This is the first of an inane series on one of America
Archive for the ‘Trendspotting for the Novice’ Category
Gawker has been a pretty cool site for quite a number of years. As far as gossip rags go, it actually does maintain some level of credibility. The writing is crisp and witty, the commentary is spot on. It’s a fun and informative read. It’s delicious and sneaky and vicious. Vicarious fun.
Over the past several years, Gawker Media has extended the brand by creating blogs covering sports, cars, video games, fashion, gadgets, personal productivity, and others. Gawker has built quite a remarkable stable of reliable content.
Then, the powers-that-be in the advertising department almost ruined the whole thing.
Apparently, HBO broadcasts a television show about vampires. True Blood is entering its second season. The HBO people favor something they think is viral marketing for the show. Before season one, they introduced a beverage
Many corporations believe the downward trajectory in consumer spending means they better become something they are not–and quickly. Instead of sticking to their knitting, selling what they are known for, many have inexplicably started trying to be a mercantile of all things.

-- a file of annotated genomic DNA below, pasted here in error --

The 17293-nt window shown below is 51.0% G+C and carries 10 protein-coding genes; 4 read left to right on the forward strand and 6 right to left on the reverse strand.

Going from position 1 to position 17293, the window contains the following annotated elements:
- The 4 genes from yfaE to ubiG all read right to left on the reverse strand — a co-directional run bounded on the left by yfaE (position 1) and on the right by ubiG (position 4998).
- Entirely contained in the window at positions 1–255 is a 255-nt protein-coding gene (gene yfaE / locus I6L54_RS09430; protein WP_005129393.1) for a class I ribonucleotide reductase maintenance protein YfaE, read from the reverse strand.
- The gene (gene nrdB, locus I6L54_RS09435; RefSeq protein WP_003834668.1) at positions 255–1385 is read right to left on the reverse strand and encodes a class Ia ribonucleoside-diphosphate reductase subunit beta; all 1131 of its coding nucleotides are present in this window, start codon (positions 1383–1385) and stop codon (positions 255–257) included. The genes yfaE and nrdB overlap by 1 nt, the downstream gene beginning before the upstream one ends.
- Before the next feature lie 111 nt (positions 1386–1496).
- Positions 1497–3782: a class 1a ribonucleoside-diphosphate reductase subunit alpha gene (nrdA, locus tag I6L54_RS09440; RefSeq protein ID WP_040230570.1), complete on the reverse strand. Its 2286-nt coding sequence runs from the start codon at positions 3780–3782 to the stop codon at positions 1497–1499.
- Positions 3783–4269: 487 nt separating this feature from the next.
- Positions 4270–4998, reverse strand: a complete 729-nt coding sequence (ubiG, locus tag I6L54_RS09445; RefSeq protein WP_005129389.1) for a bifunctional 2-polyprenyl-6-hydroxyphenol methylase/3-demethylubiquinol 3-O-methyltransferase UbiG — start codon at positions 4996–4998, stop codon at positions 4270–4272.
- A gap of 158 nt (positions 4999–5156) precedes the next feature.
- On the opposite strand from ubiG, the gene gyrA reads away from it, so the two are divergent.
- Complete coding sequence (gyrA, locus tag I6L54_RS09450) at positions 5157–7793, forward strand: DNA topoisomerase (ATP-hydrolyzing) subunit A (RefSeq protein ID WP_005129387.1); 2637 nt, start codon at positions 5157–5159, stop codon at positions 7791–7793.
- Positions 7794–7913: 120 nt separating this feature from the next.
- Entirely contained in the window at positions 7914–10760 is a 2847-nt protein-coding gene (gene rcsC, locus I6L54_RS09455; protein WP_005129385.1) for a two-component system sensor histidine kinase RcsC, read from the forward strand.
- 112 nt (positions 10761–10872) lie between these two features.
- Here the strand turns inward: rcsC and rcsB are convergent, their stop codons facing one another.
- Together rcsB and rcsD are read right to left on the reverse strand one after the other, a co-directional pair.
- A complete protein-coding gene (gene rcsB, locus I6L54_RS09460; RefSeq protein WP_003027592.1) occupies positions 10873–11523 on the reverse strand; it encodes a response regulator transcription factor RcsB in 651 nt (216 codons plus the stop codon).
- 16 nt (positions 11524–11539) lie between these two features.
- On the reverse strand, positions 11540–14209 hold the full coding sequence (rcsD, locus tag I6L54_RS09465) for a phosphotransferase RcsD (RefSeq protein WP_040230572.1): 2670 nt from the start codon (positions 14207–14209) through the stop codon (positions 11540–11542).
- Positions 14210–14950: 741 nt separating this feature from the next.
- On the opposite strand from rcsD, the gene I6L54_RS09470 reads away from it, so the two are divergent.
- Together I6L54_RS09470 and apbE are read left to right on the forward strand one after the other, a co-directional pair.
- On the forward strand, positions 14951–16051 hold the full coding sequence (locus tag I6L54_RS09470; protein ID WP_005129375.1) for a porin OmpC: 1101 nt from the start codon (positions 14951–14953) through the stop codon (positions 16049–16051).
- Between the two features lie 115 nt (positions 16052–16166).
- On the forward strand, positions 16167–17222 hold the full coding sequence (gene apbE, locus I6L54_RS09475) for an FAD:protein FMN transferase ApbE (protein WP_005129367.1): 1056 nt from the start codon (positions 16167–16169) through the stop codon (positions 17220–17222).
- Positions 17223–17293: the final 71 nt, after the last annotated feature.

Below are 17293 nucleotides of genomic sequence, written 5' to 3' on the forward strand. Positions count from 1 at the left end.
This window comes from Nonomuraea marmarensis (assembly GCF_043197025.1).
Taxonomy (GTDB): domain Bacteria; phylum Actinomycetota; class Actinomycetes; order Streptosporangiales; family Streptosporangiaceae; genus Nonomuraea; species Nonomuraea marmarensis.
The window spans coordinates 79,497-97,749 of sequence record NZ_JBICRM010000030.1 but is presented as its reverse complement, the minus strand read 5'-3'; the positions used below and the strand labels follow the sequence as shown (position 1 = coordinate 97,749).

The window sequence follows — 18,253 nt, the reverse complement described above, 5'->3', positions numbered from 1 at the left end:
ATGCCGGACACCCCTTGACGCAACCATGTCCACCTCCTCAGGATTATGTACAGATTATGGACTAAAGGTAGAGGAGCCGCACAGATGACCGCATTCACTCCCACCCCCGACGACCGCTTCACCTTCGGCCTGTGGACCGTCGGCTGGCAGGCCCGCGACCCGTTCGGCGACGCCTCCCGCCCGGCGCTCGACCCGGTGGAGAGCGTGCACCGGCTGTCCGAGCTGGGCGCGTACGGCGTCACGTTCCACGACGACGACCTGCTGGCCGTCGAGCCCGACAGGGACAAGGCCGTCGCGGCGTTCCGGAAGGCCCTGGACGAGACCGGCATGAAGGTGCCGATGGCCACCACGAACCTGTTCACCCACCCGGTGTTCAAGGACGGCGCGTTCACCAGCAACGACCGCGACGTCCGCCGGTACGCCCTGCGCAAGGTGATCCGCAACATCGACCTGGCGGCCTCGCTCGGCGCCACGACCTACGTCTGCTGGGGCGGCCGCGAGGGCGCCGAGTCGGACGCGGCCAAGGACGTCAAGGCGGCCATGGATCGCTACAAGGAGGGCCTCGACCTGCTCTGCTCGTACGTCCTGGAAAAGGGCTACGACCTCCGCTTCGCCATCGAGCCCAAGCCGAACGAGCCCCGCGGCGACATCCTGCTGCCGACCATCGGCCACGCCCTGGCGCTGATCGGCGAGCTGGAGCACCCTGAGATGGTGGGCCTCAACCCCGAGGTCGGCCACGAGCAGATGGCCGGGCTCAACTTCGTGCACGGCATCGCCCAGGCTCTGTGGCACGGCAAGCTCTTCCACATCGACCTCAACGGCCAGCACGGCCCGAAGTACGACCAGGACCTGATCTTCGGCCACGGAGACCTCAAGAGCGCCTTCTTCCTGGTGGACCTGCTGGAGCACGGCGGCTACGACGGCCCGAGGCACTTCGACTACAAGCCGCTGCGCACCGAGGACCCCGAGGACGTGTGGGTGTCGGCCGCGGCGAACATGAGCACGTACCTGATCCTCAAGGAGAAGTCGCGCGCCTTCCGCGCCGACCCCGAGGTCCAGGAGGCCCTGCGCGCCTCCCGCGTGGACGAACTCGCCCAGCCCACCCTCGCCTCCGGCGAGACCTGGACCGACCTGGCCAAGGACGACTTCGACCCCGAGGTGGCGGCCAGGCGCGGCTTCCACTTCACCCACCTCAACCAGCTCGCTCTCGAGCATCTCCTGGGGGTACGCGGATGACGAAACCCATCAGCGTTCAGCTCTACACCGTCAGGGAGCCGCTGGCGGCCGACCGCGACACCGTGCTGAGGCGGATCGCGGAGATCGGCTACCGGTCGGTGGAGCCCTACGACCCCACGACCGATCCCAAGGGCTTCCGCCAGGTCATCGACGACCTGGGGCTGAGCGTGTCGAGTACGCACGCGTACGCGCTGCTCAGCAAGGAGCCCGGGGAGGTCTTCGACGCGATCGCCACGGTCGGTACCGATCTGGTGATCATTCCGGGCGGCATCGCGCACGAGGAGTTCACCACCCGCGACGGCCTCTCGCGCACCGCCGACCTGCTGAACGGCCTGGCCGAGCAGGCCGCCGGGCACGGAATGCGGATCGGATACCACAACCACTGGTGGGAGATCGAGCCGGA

Is this a sign that sellers are simply trying to be better corporate citizens by providing more solutions to the consumers? No, no no. It is, though, a clear indication that recessionary panic has bamboozled some of the powers-that-be into believing that expanding their businesses beyond what they are known for is actually good business. Example:
Best Buy is the only big-box consumer electronics retailer left standing, except PC Richard but that’s only east coast. (Circuit City is back as an online store, but has no plans to reemerge as a brick and mortar business.) Best Buy is a good place to pick up consumer gear, especially television sets and digital photography equipment. Bought something at Best Buy lately? As you are checking out, the cashier will inevitably attempt to sell you — ready — magazine subscriptions. Yes, magazine subscriptions.
You go to Best Buy to get a deal on headphones, not to be sold Entertainment Weekly or Car & Driver. Is the company really so desperate for sales that it risks pissing off all of its consumers by trying to upsell them on monthly rags AFTER they’ve already gone through the sales spiel on the floor? Sure, magazines are somewhat high-margin products, but is it really worth changing your brand identity to sell a few? Not when it leaves a bad taste in your consumers’ mouthes.
Another strange strategic example: Subway, the sandwich hawker. This chain has a reputation for making decent sandwiches. (They must be good, considering the franchise flourishes in the City of New York, which as you know is the deli capital of the world.) You roll in, get your footlong turkey on wheat for $5, it comes to you in that specially-shaped sandwich bag, and BOOM! back in the office.